Election Integrity

  • Friday, May 13, 2022

I find the complaints about the recent win by Weston Wamp in the Hamilton County mayor’s primary to be interesting and amusing.  Interesting because of the attempt by some to portray his win as the result of some kind of nefarious manipulation by a group of clergy to get Black voters to crossover and vote for Wamp.  Also interesting because for weeks it was assumed by the local political pundits the GOP winner of the primary would automatically become the next county mayor. Why? Because the GOP has complete control over just about every elected office in Hamilton County.  

Now here’s the amusing part: Tennessee is an open primary state. For those who don’t know what that means: very simply a voter can claim any ballot from either party to vote in the primary.  So, since the Dems have basically been made aware that the GOP primary was more like a general primary with the winner automatically seen as the next county mayor, why not crossover and choose from among the three GOP candidates? Local political pundits had the race basically between Hullander  and Smedley.  Wamp did not ignore certain issues that affect people who aren’t members of the GOP.  So, why would he not be seen as the one most likely to address those issues rather than avoid them?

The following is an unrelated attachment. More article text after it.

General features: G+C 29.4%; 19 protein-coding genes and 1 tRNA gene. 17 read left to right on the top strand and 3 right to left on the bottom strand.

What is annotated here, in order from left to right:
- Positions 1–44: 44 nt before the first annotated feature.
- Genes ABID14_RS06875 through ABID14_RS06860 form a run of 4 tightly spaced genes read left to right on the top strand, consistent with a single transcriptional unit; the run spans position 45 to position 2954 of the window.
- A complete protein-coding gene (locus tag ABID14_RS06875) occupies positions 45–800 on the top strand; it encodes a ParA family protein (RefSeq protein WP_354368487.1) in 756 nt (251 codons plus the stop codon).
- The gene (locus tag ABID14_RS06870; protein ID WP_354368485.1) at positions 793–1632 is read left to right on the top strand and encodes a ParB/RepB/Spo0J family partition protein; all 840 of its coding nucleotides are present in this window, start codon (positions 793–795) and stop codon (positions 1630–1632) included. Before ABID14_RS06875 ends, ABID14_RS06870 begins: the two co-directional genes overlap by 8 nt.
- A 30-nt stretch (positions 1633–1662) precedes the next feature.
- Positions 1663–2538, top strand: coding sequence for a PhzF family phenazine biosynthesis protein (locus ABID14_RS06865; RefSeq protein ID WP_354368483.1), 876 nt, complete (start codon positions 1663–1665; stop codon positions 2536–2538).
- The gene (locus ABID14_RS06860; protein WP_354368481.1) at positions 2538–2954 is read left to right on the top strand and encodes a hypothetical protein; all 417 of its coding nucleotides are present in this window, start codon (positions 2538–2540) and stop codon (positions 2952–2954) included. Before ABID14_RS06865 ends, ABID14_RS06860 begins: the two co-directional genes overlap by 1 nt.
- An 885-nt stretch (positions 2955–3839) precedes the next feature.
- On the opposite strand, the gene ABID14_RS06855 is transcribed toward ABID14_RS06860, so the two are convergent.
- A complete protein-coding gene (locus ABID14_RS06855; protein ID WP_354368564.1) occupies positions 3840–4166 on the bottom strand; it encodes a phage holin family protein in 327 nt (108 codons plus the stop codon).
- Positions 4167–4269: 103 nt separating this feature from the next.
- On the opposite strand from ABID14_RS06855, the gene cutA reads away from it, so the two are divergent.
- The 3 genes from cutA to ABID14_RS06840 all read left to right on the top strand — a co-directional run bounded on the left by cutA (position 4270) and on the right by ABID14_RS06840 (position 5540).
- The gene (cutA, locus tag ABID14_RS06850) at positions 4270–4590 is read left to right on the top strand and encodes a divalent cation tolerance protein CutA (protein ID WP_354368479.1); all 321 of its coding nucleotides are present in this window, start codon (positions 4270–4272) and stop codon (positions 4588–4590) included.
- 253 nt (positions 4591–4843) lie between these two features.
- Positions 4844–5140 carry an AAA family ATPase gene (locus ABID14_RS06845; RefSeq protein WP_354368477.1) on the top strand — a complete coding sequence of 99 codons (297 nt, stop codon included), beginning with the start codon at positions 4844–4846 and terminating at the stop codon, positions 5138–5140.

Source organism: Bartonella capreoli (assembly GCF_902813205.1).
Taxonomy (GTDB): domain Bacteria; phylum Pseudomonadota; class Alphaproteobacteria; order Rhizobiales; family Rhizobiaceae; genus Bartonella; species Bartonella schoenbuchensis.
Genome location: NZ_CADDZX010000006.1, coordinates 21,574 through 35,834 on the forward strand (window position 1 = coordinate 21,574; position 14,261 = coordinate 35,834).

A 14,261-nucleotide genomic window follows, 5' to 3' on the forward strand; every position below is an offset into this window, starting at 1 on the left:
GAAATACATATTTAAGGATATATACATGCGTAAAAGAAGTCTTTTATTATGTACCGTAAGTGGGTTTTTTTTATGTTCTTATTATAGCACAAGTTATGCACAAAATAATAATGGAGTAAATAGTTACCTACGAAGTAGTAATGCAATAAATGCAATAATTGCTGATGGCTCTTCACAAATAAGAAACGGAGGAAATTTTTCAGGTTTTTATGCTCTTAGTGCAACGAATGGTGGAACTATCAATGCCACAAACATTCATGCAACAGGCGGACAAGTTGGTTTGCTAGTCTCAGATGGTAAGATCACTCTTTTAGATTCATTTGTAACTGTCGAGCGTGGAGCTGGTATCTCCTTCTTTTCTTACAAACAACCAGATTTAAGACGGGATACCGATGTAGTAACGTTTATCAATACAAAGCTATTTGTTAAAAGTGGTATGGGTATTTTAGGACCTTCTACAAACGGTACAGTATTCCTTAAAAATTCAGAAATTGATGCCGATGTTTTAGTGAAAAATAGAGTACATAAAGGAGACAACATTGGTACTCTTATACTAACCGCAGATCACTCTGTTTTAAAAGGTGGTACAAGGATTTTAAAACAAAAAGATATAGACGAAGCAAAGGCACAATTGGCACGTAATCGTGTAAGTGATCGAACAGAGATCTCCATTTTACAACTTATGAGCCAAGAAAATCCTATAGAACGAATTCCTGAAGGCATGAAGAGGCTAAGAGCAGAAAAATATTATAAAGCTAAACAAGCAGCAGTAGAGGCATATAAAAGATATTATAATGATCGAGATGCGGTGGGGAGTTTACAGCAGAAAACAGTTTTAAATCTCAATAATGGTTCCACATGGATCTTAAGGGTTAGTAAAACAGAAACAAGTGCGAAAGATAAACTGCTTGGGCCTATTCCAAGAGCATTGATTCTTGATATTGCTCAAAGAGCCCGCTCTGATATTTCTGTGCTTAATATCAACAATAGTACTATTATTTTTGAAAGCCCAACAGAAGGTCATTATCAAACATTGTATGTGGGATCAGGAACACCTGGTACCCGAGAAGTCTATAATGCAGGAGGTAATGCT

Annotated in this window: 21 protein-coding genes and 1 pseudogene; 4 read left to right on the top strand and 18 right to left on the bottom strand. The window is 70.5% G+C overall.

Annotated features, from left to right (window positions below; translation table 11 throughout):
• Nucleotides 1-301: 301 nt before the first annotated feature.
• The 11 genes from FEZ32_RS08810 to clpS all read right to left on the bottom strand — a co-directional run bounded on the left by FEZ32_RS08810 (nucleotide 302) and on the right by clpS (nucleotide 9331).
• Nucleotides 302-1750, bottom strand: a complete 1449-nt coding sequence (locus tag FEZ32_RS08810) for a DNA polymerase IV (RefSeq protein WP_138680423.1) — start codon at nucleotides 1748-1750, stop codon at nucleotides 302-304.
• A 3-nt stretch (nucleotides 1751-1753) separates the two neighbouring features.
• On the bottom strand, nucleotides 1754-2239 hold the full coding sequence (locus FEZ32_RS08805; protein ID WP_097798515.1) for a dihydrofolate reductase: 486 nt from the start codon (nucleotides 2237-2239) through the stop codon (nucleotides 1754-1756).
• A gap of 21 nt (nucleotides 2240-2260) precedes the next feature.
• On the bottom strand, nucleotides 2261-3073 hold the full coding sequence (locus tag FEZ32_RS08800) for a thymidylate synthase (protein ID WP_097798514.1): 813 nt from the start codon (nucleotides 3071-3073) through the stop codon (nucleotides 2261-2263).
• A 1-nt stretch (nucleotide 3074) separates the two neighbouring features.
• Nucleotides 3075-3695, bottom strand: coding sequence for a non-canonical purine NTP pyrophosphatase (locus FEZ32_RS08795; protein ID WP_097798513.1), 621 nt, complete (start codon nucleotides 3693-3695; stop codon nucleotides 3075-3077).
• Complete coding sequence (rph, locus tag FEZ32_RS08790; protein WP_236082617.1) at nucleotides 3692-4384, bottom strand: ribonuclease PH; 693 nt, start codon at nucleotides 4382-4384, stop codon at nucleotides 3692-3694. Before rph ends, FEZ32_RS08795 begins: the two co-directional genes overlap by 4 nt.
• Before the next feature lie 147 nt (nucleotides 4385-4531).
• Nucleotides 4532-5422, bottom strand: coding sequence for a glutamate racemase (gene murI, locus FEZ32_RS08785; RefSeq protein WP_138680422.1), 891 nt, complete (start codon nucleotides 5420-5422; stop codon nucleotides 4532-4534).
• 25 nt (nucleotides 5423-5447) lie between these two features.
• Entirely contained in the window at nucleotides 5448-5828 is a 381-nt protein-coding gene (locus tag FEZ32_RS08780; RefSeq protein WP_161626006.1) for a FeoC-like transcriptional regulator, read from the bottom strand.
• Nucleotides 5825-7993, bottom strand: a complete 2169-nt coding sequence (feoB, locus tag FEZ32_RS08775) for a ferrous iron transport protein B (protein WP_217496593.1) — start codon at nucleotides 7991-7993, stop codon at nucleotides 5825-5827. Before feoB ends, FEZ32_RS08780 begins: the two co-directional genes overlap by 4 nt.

If you look at the precincts Wamp won and compare his strength in certain precincts to City Mayor Tim Kelly’s runoff win in 2021, one should begin to understand that voters in those precincts might not be a majority but there are enough to make the difference in tight races.  Their issues should not be ignored.  It’s also rather disingenuous and hypocritical to try and assign some political overreach to the clergy that supported Wamp when in the age of Trump evangelicals have preached sermons in his support.

Maybe in all of this there is a lesson for the Democrats and they will figure it out.  It would be nice to have real competitive races rather than a ballot full of open offices because it says no candidate qualified to run for that position.  

Carol M. Thomas

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